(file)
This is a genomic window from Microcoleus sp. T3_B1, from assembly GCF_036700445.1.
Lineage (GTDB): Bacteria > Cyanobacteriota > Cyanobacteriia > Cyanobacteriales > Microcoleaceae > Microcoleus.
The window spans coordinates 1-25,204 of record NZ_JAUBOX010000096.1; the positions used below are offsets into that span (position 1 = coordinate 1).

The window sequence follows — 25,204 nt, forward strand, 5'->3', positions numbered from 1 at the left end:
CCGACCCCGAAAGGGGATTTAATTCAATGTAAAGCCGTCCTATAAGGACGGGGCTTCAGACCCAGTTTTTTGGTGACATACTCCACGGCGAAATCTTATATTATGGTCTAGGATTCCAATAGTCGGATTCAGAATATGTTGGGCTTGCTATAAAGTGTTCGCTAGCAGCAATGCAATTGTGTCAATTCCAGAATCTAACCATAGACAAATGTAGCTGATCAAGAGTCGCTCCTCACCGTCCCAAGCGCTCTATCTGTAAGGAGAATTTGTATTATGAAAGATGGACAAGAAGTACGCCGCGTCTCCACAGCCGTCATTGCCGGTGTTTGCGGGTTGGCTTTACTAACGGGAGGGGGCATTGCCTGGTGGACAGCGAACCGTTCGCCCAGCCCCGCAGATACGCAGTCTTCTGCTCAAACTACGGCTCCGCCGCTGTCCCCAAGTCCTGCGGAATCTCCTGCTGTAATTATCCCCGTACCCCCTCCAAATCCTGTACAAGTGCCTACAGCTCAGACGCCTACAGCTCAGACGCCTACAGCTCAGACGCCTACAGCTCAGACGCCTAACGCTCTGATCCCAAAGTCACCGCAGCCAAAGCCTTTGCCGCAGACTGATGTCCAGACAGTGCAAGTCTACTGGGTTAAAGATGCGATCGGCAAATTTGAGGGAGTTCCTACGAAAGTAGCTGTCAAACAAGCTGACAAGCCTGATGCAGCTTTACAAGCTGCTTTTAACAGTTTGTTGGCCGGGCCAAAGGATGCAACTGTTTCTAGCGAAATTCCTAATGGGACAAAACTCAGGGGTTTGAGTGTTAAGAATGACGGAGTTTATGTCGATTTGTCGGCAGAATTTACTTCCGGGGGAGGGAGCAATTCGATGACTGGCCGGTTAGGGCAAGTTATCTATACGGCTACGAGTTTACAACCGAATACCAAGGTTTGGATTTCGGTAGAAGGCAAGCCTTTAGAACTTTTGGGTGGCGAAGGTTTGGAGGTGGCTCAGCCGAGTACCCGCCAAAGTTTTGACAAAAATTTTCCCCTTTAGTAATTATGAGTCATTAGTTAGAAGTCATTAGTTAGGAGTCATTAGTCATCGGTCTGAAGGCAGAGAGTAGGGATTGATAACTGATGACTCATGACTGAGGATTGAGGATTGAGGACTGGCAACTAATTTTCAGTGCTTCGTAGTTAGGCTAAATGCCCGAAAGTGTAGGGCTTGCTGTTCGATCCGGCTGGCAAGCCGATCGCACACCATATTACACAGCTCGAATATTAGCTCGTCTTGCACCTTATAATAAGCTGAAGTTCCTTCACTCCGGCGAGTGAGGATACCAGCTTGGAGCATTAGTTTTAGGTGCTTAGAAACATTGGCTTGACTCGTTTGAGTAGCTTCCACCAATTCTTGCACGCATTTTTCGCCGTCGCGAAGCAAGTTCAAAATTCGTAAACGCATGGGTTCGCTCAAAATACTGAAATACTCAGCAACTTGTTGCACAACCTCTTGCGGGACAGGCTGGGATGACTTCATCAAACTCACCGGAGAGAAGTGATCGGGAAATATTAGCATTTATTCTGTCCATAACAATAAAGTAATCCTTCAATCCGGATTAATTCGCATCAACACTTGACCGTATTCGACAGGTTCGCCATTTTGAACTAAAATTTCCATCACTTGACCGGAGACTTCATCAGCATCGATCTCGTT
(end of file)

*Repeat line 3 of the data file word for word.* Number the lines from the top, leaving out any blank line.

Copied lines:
The window spans coordinates 1-25,204 of record NZ_JAUBOX010000096.1; the positions used below are offsets into that span (position 1 = coordinate 1).